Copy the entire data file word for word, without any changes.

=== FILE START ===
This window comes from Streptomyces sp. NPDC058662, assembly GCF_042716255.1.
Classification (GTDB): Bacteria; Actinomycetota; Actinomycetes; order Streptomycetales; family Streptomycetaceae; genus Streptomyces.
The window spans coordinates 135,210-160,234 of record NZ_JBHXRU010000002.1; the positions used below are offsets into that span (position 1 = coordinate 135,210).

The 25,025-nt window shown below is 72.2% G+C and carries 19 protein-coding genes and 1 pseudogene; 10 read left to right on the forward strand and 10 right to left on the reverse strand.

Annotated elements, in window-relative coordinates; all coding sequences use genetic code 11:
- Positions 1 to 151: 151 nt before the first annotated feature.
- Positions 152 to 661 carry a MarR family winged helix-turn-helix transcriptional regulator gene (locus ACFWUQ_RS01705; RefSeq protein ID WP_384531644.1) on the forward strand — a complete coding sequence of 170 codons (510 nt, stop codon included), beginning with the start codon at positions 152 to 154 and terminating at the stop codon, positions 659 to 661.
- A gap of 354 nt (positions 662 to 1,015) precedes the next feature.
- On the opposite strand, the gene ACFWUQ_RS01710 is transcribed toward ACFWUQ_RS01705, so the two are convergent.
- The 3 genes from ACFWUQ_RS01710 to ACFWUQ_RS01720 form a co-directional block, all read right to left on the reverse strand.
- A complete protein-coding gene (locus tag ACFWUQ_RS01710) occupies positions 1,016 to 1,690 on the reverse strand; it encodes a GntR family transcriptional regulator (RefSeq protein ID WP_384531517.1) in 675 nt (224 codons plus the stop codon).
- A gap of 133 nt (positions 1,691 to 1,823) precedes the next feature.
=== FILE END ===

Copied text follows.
This window comes from Streptomyces sp. NPDC058662, assembly GCF_042716255.1.
Classification (GTDB): Bacteria; Actinomycetota; Actinomycetes; order Streptomycetales; family Streptomycetaceae; genus Streptomyces.
The window spans coordinates 135,210-160,234 of record NZ_JBHXRU010000002.1; the positions used below are offsets into that span (position 1 = coordinate 135,210).

The 25,025-nt window shown below is 72.2% G+C and carries 19 protein-coding genes and 1 pseudogene; 10 read left to right on the forward strand and 10 right to left on the reverse strand.

Annotated elements, in window-relative coordinates; all coding sequences use genetic code 11:
- Positions 1 to 151: 151 nt before the first annotated feature.
- Positions 152 to 661 carry a MarR family winged helix-turn-helix transcriptional regulator gene (locus ACFWUQ_RS01705; RefSeq protein ID WP_384531644.1) on the forward strand — a complete coding sequence of 170 codons (510 nt, stop codon included), beginning with the start codon at positions 152 to 154 and terminating at the stop codon, positions 659 to 661.
- A gap of 354 nt (positions 662 to 1,015) precedes the next feature.
- On the opposite strand, the gene ACFWUQ_RS01710 is transcribed toward ACFWUQ_RS01705, so the two are convergent.
- The 3 genes from ACFWUQ_RS01710 to ACFWUQ_RS01720 form a co-directional block, all read right to left on the reverse strand.
- A complete protein-coding gene (locus tag ACFWUQ_RS01710) occupies positions 1,016 to 1,690 on the reverse strand; it encodes a GntR family transcriptional regulator (RefSeq protein ID WP_384531517.1) in 675 nt (224 codons plus the stop codon).
- A gap of 133 nt (positions 1,691 to 1,823) precedes the next feature.